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Published: Monday, October 23, 2017 @ 12:42 PM
— A brutal Cleveland Browns season just got worse.
Cleveland dropped to 0-7 on Sunday with more quarterback drama. But the bigger story was the NFL-record snaps streak concluding when Joe Thomas exited the game.
Thomas tore his triceps and will need surgery, ending his season.
MRI confirmed Joe Thomas has a torn left triceps. He's likely done for the season.— Andrew Gribble (@Andrew_Gribble) October 23, 2017
Thomas played over 11 seasons without missing a down. With the Browns spiraling toward the first pick in the draft again, the hope will be that Thomas is fully ready to go for 2018, at least providing some optimism after a two-year stretch that may go down as the worst in NFL history.
Thomas confirmed it himself on Twitter, calling it a “tough break.”
MRI reveals torn tricep tendon. Surgery soon. Tough break.— Joe Thomas (@joethomas73) October 23, 2017
Published: Thursday, January 18, 2018 @ 9:16 AM
EDITOR’S NOTE: Each week, college basketball columnist Kyle Tucker will name a Starting Five — his favorite five players from across the country at that particular moment in time. As guys heat up and cool off, this list will change through the course of the season.
The Starting Five got a near total makeover last week, and one of the new guys is already off the island.
He needed only 28 minutes to post 18 points (on 11 shots) and 7 assists in the top-ranked Wildcats’ 32-point rout at Georgetown. He made 4 of 7 from 3-point range and is shooting 49 percent for the season — 11 percentage points higher than his first two years with the Wildcats. He’s averaging 18.8 points, 5.3 assists, 3.2 rebounds and just 1.5 turnovers per game.
VIDEO: Hear what Jalen Brunson had to say following tonight's 88-56 WIN over Georgetown! pic.twitter.com/YJO5EinngY
— Villanova MBB (@NovaMBB) January 18, 2018
Welcome back, Trevon, who after consecutive duds (8-of-25 shooting) in back-to-back losses for the Musketeers, produced 47 total points and hit 10-of-18 3-pointers in wins over then-ranked Creighton and St. John’s. He’s averaging 19.4 points, 5.6 rebounds, shooting 43 percent from 3-point range and 82.2 percent at the line.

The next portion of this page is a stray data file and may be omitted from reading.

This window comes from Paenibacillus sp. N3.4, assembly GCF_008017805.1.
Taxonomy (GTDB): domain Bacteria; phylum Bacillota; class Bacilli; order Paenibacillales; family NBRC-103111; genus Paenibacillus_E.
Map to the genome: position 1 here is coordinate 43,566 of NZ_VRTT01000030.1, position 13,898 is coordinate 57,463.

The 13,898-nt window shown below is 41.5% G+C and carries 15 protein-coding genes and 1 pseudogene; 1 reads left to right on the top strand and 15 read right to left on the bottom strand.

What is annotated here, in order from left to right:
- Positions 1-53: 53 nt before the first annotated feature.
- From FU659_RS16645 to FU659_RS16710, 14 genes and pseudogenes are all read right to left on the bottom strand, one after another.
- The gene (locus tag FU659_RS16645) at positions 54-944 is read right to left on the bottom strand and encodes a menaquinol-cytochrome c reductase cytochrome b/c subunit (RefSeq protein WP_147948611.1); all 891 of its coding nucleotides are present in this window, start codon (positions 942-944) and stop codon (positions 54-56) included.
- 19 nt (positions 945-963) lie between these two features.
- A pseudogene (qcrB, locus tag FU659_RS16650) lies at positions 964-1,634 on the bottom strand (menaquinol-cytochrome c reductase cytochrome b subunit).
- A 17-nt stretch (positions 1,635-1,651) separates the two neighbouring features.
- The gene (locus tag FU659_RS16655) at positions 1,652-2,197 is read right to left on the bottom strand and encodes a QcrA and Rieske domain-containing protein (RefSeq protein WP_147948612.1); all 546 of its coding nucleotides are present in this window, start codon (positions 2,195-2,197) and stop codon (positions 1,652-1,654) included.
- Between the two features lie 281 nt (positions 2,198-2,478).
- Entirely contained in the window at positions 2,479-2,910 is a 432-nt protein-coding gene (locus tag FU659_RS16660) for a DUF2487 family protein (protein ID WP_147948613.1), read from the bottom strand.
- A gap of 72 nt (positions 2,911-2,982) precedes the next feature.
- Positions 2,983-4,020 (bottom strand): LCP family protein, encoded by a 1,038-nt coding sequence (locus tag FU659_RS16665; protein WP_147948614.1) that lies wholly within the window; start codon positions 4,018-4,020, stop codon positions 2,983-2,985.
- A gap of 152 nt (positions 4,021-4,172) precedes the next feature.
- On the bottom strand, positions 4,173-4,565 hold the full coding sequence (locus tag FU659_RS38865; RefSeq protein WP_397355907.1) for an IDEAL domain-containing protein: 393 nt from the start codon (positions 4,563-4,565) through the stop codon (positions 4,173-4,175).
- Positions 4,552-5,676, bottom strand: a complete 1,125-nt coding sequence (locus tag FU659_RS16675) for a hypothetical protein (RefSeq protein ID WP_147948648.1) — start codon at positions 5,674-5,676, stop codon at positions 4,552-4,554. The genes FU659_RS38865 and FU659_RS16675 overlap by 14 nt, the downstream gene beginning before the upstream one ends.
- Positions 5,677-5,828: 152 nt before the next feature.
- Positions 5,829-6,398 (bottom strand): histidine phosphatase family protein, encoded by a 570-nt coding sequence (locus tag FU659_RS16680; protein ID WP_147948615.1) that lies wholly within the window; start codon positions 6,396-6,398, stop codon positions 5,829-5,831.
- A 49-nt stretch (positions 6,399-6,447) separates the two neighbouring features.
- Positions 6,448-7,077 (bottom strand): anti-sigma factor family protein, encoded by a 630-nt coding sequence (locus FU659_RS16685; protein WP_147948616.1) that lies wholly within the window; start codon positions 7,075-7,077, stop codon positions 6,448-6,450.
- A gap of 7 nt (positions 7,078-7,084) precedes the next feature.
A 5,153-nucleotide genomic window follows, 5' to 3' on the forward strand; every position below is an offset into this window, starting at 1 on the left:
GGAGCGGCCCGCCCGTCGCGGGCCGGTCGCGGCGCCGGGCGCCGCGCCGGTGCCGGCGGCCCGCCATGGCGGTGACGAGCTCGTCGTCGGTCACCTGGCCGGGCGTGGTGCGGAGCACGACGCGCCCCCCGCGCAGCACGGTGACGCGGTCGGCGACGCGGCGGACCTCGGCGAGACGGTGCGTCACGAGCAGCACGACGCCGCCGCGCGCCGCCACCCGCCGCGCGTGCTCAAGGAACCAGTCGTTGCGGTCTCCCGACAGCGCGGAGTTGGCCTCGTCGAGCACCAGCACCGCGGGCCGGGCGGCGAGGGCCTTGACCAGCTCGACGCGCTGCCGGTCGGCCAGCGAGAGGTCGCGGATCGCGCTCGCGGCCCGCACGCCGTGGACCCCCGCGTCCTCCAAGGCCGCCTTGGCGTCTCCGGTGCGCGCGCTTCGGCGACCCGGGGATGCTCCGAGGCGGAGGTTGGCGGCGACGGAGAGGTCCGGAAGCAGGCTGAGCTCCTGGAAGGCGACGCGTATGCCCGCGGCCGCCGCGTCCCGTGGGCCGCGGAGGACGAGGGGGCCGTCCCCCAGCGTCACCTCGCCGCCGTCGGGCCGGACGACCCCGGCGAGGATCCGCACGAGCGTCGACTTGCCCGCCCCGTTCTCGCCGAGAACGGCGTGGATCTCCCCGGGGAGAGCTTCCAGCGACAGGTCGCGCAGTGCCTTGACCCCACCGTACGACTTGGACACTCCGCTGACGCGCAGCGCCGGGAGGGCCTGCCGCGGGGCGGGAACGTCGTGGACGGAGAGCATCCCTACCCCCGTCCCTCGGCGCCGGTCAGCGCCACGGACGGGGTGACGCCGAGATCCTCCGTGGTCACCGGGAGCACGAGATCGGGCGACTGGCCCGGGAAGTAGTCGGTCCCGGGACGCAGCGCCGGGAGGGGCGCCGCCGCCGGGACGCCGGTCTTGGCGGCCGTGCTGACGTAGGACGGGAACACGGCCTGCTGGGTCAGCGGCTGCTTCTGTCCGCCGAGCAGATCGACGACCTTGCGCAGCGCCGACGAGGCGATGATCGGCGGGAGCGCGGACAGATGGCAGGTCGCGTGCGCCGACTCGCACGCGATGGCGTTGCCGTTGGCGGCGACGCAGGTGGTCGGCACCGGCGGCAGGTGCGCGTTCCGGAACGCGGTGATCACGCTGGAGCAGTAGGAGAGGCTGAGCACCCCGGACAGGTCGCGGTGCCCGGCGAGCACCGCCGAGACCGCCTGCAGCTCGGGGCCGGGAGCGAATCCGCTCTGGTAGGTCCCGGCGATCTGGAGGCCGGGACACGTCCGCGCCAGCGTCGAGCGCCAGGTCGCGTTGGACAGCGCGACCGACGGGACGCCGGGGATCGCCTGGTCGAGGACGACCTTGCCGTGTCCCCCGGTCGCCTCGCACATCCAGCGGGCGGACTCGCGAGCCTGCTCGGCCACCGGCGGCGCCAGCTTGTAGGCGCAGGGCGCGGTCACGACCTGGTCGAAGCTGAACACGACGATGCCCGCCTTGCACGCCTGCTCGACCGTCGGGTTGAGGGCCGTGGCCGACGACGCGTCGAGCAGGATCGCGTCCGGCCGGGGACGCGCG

— Xavier Basketball (@XavierMBB) January 13, 2018
In the first game after his Starting Five debut last week, he sank 6 3-pointers and dropped 26 points and 8 rebounds on Maryland. Then went for 20 points, 9 boards and 5 blocks in a blowout win at Rutgers. He finally had an off night Wednesday at Northwestern, which included 10 points, 8 rebounds, 3 assists, a block and a steal in the Big Ten-leading Buckeyes’ sixth consecutive victory. Bates-Diop is averaging 19.8 points and 8.8 rebounds, shooting 40 percent from 3-point territory.
RT OhioStateOnBTN "RT arouxBTN: Keita Bates-Diop has dominated during OhioStateHoops' 6-0 B1G start.
His already-absurd offensive efficiency has actually jumped against tougher competition. B1G POY until proven otherwise: pic.twitter.com/WRGaS1bmEN"
— The Buckeye Cast (@thebuckeyecast) January 17, 2018
Bamba stuffed the stat sheet in the Longhorns’ biggest win of the season Wednesday night against No. 8 Texas Tech: 15 points, 11 rebounds, 5 blocks and 2 steals. He leads the nation in blocked shots (76), and over the last seven games has averaged 14.2 points, 11.6 rebounds, 5.0 blocks and made four 3-pointers. The freakishly long freshman has a tall order (and big opportunity) Saturday at West Virginia.
— Longhorn Network (@LonghornNetwork) January 18, 2018
We should note what an impressive free-throw shooter Ayton is for a giant: 71.3 percent on the season and 10 of 11 from the line Saturday against Oregon. The last two games — both wins for the Wildcats — he’s been remarkably efficient, scoring 44 points on just 22 field goal attempts, making 16 of those shots. Looking more like an NBA veteran than a college freshman, Ayton is averaging 20.2 points and 11.3 rebounds this season.
Deandre Ayton is a man among boys pic.twitter.com/WqoIpso6Dq
— Bleacher Report (@BleacherReport) January 13, 2018
* Duke freshman Marvin Bagley III was set to jump back into our Starting Five after 30 points, 11 rebounds, 4 steals, 3 blocks and 3 assists against Wake Forest on Saturday, then he had a ho-hum 13 and 12 in Monday night’s scare at Miami. Look, he’s probably the best player in the country — averaging 22 and 12 — but we’re holding him to a ridiculous standard and he’s competing with a terrific class of big men.